In 1989, a little-known Canadian novelist, James Bacque, published Other Losses, alleging that "800,000, almost certainly over 900,000 and quite likely over a million" German servicemen died from starvation or neglect in American and French camps following the Second World War. This was, Bacque claimed, a deliberately genocidal policy on the part of Supreme Allied Commander Eisenhower. Other Losses became an international best- seller, and the subject of four television documentaries.
There followed numerous letters to German and North American newspapers from witnesses on both sides, confirming that conditions for German prisoners in 1945 had indeed been grim. Some camps, especially in the Rhine meadows, lacked adequate shelter, food and medical care. Prisoners were sometimes deliberately deprived of water and mail, and atrocities certainly took place.
These were far from original discoveries: 17 years previously a Federal German Commission on POWs had published an exhaustive 22-volume study. The value of Other Losses lay in its insistence that Germans had needlessly and illegally suffered not just in Soviet but American and French hands.
Unfortunately, Bacque's answers to the inevitable questions about numbers and responsibility seemed too sensational to be true. Where were the bodies of his "missing million"? How could Eisenhower have got away with acting like an American Hitler? And how does this fit in with his presidential record in transforming West Germany into a successful democracy with an independent army?
Common-sense objections were joined by debunkings from scholars. Bacque's 30 per cent death rate for US-held prisoners was a generalisation based on a typing error; all other figures in the document in question indicate a 3 per cent rate. The overall rate was 1 per cent (about 56,000).
Bacque interpreted a discrepancy of a million between columns headed "Other Losses" in two US Army reports as deaths. These were transfers to other zones, or releases without discharge, which included more than 660,000 conscripts from Hitler's last-minute Dad's Army. His only authority that "Other Losses" was a cover-up term for deaths was a retired US colonel. Now a nonagenarian who confesses to an unreliable memory, Philip Lauben has continually repudiated the claims Bacque attributed to him. In 1992, a collection of papers, Eisenhower and the German POWs, edited by Gunther Bischof and Stephen E Ambrose, burst the bubble once and for all.
But, as John Keegan has noted, Bacque is a true believer. Crimes and Mercies is his response to Bischof and Ambrose. Not that Bacque engages with their arguments: Ambrose is dismissed as an "American professor ... who adores Eisenhower". When Bacque quotes negative reviews of "a" book about Allied atrocities against Germans, he does not reveal that the book is his own Other Losses. He mentions the reviews only as examples of "denials" which "rest on delusion, not evidence". Nor does his new book correct his previous errors. Lauben is still chief witness for the prosecution, though a footnote explains how he was "re-educated" by "a Pentagon official".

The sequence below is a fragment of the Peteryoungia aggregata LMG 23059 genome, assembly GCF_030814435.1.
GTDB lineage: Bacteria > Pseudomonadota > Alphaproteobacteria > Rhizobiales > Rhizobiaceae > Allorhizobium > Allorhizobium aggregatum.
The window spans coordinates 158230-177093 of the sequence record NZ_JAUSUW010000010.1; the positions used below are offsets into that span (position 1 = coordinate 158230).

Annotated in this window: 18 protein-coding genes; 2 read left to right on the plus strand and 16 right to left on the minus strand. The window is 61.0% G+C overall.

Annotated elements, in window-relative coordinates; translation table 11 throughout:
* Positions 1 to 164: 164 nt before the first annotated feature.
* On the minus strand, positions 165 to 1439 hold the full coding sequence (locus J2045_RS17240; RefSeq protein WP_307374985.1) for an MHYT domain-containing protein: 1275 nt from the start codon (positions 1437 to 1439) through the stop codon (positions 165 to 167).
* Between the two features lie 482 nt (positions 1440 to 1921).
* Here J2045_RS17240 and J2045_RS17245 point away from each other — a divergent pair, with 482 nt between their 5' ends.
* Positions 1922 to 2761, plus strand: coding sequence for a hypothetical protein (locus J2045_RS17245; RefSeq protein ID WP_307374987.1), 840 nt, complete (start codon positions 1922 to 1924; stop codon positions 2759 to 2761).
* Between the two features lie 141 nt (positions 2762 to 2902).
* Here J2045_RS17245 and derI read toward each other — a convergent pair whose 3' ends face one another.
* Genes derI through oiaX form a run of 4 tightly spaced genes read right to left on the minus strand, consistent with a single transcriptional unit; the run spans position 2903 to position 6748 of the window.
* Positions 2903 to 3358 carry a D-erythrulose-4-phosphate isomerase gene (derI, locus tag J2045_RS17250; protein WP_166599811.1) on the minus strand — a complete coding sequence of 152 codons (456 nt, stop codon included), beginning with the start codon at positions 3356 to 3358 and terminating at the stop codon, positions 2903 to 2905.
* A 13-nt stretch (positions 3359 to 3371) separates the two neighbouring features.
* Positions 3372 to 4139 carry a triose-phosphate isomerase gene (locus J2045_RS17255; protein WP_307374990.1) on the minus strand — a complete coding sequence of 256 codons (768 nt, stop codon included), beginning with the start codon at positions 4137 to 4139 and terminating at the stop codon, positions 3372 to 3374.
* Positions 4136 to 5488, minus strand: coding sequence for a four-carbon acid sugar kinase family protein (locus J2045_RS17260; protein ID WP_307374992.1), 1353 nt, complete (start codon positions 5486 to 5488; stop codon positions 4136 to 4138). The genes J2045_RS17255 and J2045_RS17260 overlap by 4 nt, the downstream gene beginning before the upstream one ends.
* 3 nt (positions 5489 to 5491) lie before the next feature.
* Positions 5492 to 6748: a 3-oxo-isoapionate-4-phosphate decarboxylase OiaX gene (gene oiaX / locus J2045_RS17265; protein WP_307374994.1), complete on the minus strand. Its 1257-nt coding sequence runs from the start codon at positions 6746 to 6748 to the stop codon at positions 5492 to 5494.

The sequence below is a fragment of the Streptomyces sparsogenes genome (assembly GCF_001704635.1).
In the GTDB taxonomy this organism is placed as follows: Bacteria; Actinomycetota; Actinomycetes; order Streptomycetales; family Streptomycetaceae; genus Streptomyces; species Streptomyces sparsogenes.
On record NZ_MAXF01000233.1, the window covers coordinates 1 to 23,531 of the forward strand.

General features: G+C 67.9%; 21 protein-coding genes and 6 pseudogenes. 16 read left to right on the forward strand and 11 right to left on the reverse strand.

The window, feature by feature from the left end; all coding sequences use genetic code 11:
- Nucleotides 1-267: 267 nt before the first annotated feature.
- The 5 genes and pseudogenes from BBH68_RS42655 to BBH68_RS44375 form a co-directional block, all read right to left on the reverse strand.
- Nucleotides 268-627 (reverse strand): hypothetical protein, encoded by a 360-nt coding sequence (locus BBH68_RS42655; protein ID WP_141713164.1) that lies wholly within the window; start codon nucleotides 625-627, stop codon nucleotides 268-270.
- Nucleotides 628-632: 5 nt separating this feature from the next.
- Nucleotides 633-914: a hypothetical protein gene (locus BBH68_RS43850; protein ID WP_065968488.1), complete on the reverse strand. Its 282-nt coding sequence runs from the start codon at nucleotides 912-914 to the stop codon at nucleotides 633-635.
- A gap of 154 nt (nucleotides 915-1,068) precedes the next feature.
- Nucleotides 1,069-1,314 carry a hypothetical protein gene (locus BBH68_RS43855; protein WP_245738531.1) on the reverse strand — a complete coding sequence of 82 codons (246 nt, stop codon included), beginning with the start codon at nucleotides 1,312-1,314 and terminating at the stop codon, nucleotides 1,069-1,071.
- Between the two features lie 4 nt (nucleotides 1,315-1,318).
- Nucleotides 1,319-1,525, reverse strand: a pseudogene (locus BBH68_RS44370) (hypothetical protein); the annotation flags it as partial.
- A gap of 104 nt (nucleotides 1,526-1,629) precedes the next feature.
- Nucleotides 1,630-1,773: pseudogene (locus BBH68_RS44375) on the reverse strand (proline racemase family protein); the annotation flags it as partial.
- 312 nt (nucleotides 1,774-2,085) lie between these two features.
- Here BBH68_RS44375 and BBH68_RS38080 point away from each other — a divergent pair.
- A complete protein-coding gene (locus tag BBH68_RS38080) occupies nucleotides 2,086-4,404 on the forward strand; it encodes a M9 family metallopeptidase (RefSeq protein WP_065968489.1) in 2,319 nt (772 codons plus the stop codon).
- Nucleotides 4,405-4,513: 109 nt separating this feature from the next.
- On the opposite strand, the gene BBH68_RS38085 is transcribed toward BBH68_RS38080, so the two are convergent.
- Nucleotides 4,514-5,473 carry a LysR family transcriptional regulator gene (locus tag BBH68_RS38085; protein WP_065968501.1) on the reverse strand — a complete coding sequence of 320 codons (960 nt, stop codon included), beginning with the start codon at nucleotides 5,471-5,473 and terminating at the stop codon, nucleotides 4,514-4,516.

Instead, Crimes and Mercies ups the ante: the Allies are now responsible for between 9.3 and 13.7 million deaths between VE day and 1950. To the German POWs in Western hands, Bacque has added ethnic Germans expelled from the eastern territories, residents of occupied Germany and Soviet- held POWs. There are dizzying parades of sources and calculations, designed to suggest Bacque has plenty of new evidence, especially from the recently opened KGB archives.
However, a Mad Hatter logic renders this useless. Bacque sniffs out statistical discrepancies, even between guesses for German population numbers, as if all were cover-ups for mass deaths: 5.7 million, according to one discrepancy on census returns between 1946 and 1950. He ignores the contrary evidence and the lack of reliable records. The millions of displaced persons, army personnel and refugees who turned up in Germany in the war's chaotic aftermath were hardly a predictable or measurable population.
As in Bacque's first book, lost opportunities can be glimpsed, particularly when he highlights ethnic cleansing of Germans from the Baltic to the Danube. Destroying centuries-old communities such as the Sudeten Germans may have seemed sensible after Hitler used them to justify his expansion, but the full extent of their suffering has yet to be recognised. A major reason for this neglect is, of course, the Holocaust, beside which German suffering can look trivial.
Bacque's strategy is to expunge the word "Holocaust" from his vocabulary; there is one passing reference to "the slaughter in Belsen, Buchenwald, Dachau and Auschwitz", but only as "war crimes" which have been used as justifications for vengeance and continuing "war hatred" towards Germany. David Irving and company will lap this up. Bacque crowns this nonsense by blaming Roosevelt and Churchill for not declaring war on the Soviet Union after the defeat of Hitler.
Crimes and Mercies reads like apocalyptic fantasy. The only mystery is why it has appeared between the hard covers of a reputable publisher instead of on sandwich boards in Oxford Street. Admittedly, it resembles much news reporting of historical material: a sensational treatment based on decontextualised sources, the uncritical use of oral history, and conspiracy theories. One appendix relates how a man he calls "Jean Le Spy" revealed that Bacque was being spied on by "Canadian, American, British, French and Russian agencies". Further proof for this conspiracy comes from the academics and journalists who refuted his first book and the 15 publishers who turned down the manuscript of his second. Did nobody at Little, Brown rumble Bacque? Or did they just see another best-seller?Reuse content